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Old 08-10-2010, 08:05 AM   #4
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omg.....this article is totally talking about me....and I'm sure millions of others.

As it says in the article, I became totally entranced by the endless credit that was available to me by the banks and credit card companies, and I totally fell into the trap they very subtely set for me.

As a result of my reckless spending, I accumulated over 50,000 USD in debt to various creditors and it will take me at least 3 years to pay it all back.
I've also joined "Debtors Anonymous" in an effort to get help to prevent this from happening again.

In short, NOTHING you want to buy is worth getting in over your head for - I learned this lesson the very hard way.
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Old 08-10-2010, 08:30 AM   #5
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At least you're trying to change and get help. Good for you.

So many people turn to bankruptcy or just run away from it and their debt is then "forgiven" or "bailed out". I hate that. If I can be responsible with my spending, so should other people. I don't want my tax money to go and bail out other people's debt.

Although right now I am very tempted to take advantage of the 0% balance transfer rate from one of my credit cards to "pay" for a plasma HDTV, a MacbookPro and annual maintenance service for my car.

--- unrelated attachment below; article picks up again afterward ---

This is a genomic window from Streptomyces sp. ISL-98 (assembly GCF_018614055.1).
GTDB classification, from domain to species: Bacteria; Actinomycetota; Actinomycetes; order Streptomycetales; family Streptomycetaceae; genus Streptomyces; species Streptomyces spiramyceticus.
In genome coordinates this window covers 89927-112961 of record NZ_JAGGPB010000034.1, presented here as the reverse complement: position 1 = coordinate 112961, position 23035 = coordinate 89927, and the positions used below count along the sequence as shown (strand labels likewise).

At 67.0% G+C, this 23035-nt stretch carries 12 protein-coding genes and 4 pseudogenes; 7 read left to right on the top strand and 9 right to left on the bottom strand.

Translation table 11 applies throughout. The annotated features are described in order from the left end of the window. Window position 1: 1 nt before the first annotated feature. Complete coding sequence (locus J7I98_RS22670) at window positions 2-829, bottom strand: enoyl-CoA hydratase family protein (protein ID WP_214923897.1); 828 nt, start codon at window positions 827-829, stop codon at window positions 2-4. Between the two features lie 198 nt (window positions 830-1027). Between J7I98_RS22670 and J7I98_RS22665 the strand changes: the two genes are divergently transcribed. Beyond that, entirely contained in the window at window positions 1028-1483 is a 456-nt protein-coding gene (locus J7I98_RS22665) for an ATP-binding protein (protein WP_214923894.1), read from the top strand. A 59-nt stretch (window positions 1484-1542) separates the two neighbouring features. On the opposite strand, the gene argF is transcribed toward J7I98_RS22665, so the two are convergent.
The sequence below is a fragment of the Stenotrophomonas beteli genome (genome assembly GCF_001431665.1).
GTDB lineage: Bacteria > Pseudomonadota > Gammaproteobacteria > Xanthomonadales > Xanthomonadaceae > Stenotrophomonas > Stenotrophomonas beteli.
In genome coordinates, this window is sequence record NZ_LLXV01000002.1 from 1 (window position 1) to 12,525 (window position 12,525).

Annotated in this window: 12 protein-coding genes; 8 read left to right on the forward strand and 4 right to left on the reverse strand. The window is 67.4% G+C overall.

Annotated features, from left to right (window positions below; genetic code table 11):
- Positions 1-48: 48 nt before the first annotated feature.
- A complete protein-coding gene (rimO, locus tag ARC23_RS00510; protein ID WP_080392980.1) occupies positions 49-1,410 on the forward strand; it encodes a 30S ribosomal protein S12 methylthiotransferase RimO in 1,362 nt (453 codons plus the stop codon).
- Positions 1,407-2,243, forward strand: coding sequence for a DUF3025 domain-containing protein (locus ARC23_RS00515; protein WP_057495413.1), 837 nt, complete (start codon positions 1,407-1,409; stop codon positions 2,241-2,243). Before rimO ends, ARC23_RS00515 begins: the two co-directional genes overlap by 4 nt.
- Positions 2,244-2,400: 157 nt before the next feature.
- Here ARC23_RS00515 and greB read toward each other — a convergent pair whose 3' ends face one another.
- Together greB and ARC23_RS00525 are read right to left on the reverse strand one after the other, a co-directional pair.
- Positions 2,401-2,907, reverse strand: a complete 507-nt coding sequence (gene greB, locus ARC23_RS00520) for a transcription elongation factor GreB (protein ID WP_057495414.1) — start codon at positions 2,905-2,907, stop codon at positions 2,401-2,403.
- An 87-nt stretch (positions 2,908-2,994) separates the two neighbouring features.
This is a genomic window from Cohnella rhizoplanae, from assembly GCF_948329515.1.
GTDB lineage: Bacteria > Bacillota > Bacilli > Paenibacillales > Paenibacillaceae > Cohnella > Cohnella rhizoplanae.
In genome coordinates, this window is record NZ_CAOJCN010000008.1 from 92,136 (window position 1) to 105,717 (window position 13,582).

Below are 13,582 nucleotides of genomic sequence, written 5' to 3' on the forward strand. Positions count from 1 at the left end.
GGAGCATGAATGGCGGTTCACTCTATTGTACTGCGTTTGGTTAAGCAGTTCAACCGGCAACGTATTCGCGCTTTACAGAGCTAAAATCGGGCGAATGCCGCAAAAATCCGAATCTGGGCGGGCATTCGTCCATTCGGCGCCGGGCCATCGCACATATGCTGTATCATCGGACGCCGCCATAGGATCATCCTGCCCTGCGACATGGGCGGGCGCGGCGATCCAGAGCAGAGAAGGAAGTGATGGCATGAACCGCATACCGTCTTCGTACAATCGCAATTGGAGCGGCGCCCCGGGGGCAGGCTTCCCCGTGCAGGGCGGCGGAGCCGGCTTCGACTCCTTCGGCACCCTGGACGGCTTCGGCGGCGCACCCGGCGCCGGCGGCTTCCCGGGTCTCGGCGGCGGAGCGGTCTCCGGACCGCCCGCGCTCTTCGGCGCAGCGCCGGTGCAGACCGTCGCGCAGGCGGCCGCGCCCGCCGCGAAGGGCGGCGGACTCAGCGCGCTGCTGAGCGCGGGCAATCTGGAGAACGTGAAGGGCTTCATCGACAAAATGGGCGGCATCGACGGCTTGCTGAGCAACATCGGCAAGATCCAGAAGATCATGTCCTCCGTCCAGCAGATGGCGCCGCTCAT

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Old 08-10-2010, 10:00 AM   #6
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Great article financeguy. Perhaps one of the good things to come out of the Meltdown is a return to sanity. I was browsing through B&N the other night with my wife and kids and I saw quite a few books regarding the New Frugality (of course, they still want you to drop 20 bucks for the book). I'd love to see this concept take hold in our culture. The CEO of the company I work for probably has a net worth over several million dollars, but he drives a beat-up-dusty-80-something-Toyota and he refuses to put the company in debt. I admire that.
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Old 08-10-2010, 10:39 AM   #7
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In short, NOTHING you want to buy is worth getting in over your head for - I learned this lesson the very hard way.
At least you're learning. After you pay off your debt in 3 years you can use that self-discipline to save for the future. You're definitely in the right direction.

Now the trick is to get the population to elect people who enforce these values in government.

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The CEO of the company I work for probably has a net worth over several million dollars, but he drives a beat-up-dusty-80-something-Toyota and he refuses to put the company in debt. I admire that.
That's a rarity. It's good to see something in contrast to entitlement happy CEOs who get bonuses without merit.